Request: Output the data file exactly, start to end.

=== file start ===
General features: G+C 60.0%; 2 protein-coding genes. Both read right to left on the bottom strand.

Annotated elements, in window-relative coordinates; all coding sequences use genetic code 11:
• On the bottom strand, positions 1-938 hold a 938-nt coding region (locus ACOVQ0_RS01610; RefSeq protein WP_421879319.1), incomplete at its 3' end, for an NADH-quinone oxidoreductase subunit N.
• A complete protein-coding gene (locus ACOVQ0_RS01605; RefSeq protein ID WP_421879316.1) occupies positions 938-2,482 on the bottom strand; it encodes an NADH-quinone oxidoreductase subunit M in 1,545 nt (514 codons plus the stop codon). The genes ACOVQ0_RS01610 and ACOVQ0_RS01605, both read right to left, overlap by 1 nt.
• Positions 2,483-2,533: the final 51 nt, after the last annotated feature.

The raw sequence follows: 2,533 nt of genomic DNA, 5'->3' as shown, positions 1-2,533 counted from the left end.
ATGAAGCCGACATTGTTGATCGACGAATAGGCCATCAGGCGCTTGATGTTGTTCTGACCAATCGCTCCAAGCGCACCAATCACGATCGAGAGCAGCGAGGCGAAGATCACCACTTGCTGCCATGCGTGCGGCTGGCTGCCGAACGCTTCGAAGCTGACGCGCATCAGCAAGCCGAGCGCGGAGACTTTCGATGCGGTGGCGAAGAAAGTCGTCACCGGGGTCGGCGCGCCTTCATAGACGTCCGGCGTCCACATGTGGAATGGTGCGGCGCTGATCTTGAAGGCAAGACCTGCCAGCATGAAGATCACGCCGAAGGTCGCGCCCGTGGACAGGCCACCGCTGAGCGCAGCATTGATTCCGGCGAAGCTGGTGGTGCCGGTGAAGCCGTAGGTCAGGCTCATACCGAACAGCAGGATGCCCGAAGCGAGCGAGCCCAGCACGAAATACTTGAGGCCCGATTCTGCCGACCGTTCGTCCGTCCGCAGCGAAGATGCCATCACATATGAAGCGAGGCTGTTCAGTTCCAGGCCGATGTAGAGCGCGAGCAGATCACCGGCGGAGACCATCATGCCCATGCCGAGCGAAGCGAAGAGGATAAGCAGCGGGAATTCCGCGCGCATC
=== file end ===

General features: G+C 60.0%; 2 protein-coding genes. Both read right to left on the bottom strand.

Annotated elements, in window-relative coordinates; all coding sequences use genetic code 11:
• On the bottom strand, positions 1-938 hold a 938-nt coding region (locus ACOVQ0_RS01610; RefSeq protein WP_421879319.1), incomplete at its 3' end, for an NADH-quinone oxidoreductase subunit N.
• A complete protein-coding gene (locus ACOVQ0_RS01605; RefSeq protein ID WP_421879316.1) occupies positions 938-2,482 on the bottom strand; it encodes an NADH-quinone oxidoreductase subunit M in 1,545 nt (514 codons plus the stop codon). The genes ACOVQ0_RS01610 and ACOVQ0_RS01605, both read right to left, overlap by 1 nt.
• Positions 2,483-2,533: the final 51 nt, after the last annotated feature.

The raw sequence follows: 2,533 nt of genomic DNA, 5'->3' as shown, positions 1-2,533 counted from the left end.
ATGAAGCCGACATTGTTGATCGACGAATAGGCCATCAGGCGCTTGATGTTGTTCTGACCAATCGCTCCAAGCGCACCAATCACGATCGAGAGCAGCGAGGCGAAGATCACCACTTGCTGCCATGCGTGCGGCTGGCTGCCGAACGCTTCGAAGCTGACGCGCATCAGCAAGCCGAGCGCGGAGACTTTCGATGCGGTGGCGAAGAAAGTCGTCACCGGGGTCGGCGCGCCTTCATAGACGTCCGGCGTCCACATGTGGAATGGTGCGGCGCTGATCTTGAAGGCAAGACCTGCCAGCATGAAGATCACGCCGAAGGTCGCGCCCGTGGACAGGCCACCGCTGAGCGCAGCATTGATTCCGGCGAAGCTGGTGGTGCCGGTGAAGCCGTAGGTCAGGCTCATACCGAACAGCAGGATGCCCGAAGCGAGCGAGCCCAGCACGAAATACTTGAGGCCCGATTCTGCCGACCGTTCGTCCGTCCGCAGCGAAGATGCCATCACATATGAAGCGAGGCTGTTCAGTTCCAGGCCGATGTAGAGCGCGAGCAGATCACCGGCGGAGACCATCATGCCCATGCCGAGCGAAGCGAAGAGGATAAGCAGCGGGAATTCCGCGCGCATC